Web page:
Silent No More
As usual, I marched with the women of the Silent No More Awareness Campaign, at the front of the march. They were holding their signs saying “I Regret My Abortion.” The Washington Post ran a front page photo of those signs, hence showing all our government officials this dimension of the movement and the message: What harms the baby harms the mother, too. (The Silent No More Awareness Campaign is a project of Priests for Life and NOEL.)
When we reached the Supreme Court, the women and I took up our position as a group on the corner, facing the marchers who were behind us. As the tens of thousands of marchers came by, so many came up to us, and thanked the women for their courage in speaking up publicly so that other women – and our whole society – will not be deceived by the suggestion that abortion somehow helps women. After the entire march filed by, the women then assembled directly in front of the Supreme Court and offered their testimonies, one by one, over loudspeakers to an assembled crowd of several hundred people. Some men spoke as well of the grief they endure for having had their children aborted. Various radio outlets called in to get some of the women to share their testimony on the air. One woman gave her testimony in Spanish. All the listeners were moved, and renewed in their determination to speak out about the devastation caused by abortion.
These women want to share their testimonies. They see it as the best thing they can do to praise God for his healing power, and to invite others to repentance. They long to counteract the destructive lies of those who promote abortion. In sharing their stories publicly, in fact, they do what for many years and decades they have longed to do, but never had the strength because they were locked in the silence of shame. Their testimony itself is a victory for life, for grace, and for truth.
A Distant Thunder
Many other things took place surrounding the most visible events of the March for Life. For example, there is always a March for Life Convention that takes place in the days immediately before the March. This convention occurred at the Hyatt Regency hotel on Capitol Hill, and consisted of educational seminars led by various speakers, additional testimonies of women who had abortions, and exhibit booths from various pro-life groups. One of the highlights of the convention was the airing of the new film “A Distant Thunder.” This film, written by Jonathan Flora, brings the expertise of Hollywood to the pro-life message. It is an intriguing story revolving around a court case about a partial-birth abortion that went wrong. As the drama unfolds, the viewer is brought through some of the most striking legal and medical facts surrounding abortion, and the contradictions it introduces into our society. The film shows the supernatural dimension of the struggle between life and death, as well as the psychological storms that take place in the mind of someone who has an abortion. Without a doubt, this film – which is 35 minutes in length – will become one of the most powerful tools to make people think and wrestle with the abortion issue.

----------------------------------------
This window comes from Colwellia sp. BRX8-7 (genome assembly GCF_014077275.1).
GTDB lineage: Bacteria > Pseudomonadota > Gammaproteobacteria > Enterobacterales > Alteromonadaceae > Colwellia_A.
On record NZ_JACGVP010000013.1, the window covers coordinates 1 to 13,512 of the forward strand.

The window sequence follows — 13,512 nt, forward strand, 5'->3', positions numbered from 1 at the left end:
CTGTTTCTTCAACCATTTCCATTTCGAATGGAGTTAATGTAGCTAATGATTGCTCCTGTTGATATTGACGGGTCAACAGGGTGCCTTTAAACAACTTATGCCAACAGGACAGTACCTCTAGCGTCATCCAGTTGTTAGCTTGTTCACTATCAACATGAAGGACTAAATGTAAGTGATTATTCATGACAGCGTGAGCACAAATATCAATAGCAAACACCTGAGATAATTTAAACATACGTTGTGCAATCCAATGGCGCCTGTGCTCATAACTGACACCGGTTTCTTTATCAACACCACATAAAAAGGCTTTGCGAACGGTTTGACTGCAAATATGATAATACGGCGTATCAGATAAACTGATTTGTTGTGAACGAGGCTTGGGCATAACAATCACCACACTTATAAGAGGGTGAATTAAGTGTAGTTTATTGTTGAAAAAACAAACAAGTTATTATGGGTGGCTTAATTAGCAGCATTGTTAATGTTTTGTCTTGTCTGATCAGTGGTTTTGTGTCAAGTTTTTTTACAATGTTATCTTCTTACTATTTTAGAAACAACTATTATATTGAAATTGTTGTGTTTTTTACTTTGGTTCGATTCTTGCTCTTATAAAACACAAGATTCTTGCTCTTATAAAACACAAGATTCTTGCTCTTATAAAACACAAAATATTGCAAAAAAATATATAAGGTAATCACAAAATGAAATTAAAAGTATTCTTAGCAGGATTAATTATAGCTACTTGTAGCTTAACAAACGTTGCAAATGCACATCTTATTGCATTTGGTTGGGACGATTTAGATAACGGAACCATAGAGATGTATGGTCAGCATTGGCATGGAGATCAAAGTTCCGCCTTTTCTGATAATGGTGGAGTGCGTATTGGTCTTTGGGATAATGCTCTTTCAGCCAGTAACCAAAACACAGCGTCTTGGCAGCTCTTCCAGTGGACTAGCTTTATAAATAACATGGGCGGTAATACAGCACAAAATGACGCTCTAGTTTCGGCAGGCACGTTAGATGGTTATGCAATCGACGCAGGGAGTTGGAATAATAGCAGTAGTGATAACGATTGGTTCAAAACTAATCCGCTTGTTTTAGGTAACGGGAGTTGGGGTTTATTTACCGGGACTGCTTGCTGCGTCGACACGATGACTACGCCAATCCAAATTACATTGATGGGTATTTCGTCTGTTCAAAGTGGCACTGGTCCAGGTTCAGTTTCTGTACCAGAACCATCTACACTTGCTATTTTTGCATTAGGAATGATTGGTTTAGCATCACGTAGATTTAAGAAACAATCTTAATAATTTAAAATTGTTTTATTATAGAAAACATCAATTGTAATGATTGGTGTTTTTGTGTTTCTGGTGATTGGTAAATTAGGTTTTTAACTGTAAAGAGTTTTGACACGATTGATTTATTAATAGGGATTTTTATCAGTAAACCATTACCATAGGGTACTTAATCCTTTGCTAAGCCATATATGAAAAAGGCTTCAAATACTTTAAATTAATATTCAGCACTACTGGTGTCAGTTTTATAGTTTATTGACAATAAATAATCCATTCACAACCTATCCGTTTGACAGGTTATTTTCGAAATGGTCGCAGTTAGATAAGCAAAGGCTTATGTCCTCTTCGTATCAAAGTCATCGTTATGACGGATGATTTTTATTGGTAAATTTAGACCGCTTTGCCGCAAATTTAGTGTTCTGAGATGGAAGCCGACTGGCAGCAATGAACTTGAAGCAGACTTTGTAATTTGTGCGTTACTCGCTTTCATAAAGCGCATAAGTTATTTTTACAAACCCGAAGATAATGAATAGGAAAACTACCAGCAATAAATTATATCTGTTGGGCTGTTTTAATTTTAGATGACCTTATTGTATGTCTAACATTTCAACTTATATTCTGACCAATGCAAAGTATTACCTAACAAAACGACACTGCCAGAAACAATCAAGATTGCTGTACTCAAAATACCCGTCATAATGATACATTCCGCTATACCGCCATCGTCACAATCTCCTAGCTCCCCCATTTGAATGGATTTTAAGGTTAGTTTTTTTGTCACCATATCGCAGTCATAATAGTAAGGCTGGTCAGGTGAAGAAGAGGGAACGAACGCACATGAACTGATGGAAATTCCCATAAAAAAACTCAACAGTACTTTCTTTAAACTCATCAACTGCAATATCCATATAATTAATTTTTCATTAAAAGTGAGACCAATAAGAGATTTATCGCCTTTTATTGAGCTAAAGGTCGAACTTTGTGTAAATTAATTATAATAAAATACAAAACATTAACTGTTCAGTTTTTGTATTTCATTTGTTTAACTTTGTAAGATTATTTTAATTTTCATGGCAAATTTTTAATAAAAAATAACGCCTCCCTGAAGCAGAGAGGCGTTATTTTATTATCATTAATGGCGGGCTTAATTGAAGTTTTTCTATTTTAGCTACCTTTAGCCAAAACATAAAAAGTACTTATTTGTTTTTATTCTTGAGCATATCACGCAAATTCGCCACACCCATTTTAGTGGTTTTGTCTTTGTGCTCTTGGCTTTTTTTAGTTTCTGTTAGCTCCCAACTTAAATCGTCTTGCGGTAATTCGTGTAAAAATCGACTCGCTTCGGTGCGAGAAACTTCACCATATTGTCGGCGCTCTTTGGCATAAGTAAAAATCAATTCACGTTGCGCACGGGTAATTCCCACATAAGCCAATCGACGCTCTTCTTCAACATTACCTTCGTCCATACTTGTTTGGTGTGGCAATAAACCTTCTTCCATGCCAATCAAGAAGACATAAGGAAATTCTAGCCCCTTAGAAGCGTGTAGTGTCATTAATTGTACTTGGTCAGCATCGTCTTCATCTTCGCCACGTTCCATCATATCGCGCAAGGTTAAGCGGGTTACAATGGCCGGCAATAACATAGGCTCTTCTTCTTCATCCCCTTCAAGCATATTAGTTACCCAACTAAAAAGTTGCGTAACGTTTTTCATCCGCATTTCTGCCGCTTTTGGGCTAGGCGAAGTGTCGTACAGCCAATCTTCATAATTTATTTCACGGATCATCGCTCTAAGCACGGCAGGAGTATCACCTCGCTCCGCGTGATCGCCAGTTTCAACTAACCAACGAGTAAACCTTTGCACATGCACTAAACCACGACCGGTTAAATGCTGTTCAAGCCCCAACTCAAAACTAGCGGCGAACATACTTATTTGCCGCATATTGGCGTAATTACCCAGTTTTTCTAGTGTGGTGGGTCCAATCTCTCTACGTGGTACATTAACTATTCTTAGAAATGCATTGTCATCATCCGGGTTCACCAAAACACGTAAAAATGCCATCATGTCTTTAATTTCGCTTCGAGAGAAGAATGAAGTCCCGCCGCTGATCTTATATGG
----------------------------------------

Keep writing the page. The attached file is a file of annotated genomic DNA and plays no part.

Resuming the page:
Thirty years ago I participated in my first March for Life – January 22, 1976. That is when my own pro-life activism began. The enthusiasm I felt that day for the cause of justice for our unborn brothers and sisters has only grown. As I marched, I rejoiced in the knowledge that so many of the students there would be inspired the same way. As always, the most enjoyable aspect of the march for me was the opportunity to greet in person a continuous stream of pro-life people from across the nation who are part of this great movement. So many had the opportunity to thank me for the work we do at Priests for Life. I say “You’re welcome” and “Thank you for the work you do as well!” Together, we will celebrate the victory!